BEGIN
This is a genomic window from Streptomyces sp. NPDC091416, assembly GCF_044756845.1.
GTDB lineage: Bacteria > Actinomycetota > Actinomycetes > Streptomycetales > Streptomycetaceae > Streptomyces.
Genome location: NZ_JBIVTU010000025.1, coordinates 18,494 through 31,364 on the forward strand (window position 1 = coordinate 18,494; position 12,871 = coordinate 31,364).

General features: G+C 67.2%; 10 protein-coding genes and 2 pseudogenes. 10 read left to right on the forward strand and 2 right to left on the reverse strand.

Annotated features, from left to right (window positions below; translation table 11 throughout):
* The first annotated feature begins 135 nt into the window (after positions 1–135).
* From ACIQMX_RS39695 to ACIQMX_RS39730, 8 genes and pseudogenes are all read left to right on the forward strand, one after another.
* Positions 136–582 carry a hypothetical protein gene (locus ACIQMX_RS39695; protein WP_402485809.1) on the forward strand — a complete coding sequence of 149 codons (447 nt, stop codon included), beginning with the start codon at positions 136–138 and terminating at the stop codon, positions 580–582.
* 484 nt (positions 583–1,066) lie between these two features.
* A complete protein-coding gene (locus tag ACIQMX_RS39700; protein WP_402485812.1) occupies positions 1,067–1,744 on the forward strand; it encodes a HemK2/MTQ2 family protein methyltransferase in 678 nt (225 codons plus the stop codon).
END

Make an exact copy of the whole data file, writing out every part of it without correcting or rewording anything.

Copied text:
This is a genomic window from Streptomyces sp. NPDC091416, assembly GCF_044756845.1.
GTDB lineage: Bacteria > Actinomycetota > Actinomycetes > Streptomycetales > Streptomycetaceae > Streptomyces.
Genome location: NZ_JBIVTU010000025.1, coordinates 18,494 through 31,364 on the forward strand (window position 1 = coordinate 18,494; position 12,871 = coordinate 31,364).

General features: G+C 67.2%; 10 protein-coding genes and 2 pseudogenes. 10 read left to right on the forward strand and 2 right to left on the reverse strand.

Annotated features, from left to right (window positions below; translation table 11 throughout):
* The first annotated feature begins 135 nt into the window (after positions 1–135).
* From ACIQMX_RS39695 to ACIQMX_RS39730, 8 genes and pseudogenes are all read left to right on the forward strand, one after another.
* Positions 136–582 carry a hypothetical protein gene (locus ACIQMX_RS39695; protein WP_402485809.1) on the forward strand — a complete coding sequence of 149 codons (447 nt, stop codon included), beginning with the start codon at positions 136–138 and terminating at the stop codon, positions 580–582.
* 484 nt (positions 583–1,066) lie between these two features.
* A complete protein-coding gene (locus tag ACIQMX_RS39700; protein WP_402485812.1) occupies positions 1,067–1,744 on the forward strand; it encodes a HemK2/MTQ2 family protein methyltransferase in 678 nt (225 codons plus the stop codon).